Maryland associations are required to file both the Federal tax form 1120 or 1120H AND the MD form 500.
Taxation of Associations
Associations are required to separate their income and expenses into membership transactions, non-membership transactions, and capital transactions.
Membership income is income received by the association from its members in consideration for membership activities. Examples of membership income are assessments; interest on delinquent assessments; fines, fees, or penalties charged to members; and fees charged for services to members. Membership expenses are expenses that are directly attributable to membership activities. Net membership income can be excluded from taxable income.
Non-membership income is defined by exception. It is any income that does not qualify as a capital contribution or membership income. The only type of non-membership income that many associations have is interest earned on investments. Other examples of non-membership income include vending income, parking fees, room rentals, and nonrefundable key fees. A portion of expenses such as tax preparation fees, office expenses, management fees, and fidelity bonds can be allocated against non-membership income.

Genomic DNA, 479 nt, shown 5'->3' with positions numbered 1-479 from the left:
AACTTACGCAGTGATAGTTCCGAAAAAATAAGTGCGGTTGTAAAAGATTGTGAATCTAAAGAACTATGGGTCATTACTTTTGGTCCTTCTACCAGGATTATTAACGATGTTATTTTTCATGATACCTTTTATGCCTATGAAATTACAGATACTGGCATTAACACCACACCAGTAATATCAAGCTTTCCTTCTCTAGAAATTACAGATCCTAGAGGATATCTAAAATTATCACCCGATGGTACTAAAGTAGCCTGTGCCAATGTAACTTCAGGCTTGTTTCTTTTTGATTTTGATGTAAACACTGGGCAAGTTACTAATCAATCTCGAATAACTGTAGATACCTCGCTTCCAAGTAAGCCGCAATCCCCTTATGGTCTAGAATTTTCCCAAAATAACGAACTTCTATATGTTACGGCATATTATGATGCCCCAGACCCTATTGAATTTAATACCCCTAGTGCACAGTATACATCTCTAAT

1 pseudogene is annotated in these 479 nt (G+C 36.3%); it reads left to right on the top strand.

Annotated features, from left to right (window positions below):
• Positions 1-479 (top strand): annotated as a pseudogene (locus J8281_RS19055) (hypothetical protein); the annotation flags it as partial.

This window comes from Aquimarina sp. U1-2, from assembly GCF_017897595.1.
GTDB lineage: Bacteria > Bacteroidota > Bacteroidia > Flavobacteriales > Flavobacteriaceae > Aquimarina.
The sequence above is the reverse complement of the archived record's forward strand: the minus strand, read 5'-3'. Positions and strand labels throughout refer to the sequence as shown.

Capital contributions are excluded from taxable income and therefore, not subject to income tax. Assessments that are designated for a purpose that is capital in nature would qualify as capital contributions. Capital contributions would include assessments contributed to the replacement fund and special assessments intended for capital projects. Capital expenses are not deductible for income taxes.
Associations are taxed on net income from non-membership activities. Taxes are calculated at graduated tax rates of 15% to 35% when filing an 1120 and at 30% after a $100 credit when filing an 1120H.
Franchise/Personal Property Returns
Purpose-To keep the Association's corporate status active to allow them to operate as a corporation in dealing with banks, courts, etc.
All Maryland non-stock corporations are required to file a Personal property return by April 15th. Maryland mails the forms to all active businesses on record at the beginning of the year. The reports must be mailed. You can perform a search, by name, for MD corporations to see the full entity name, date of incorporation and registered agent information.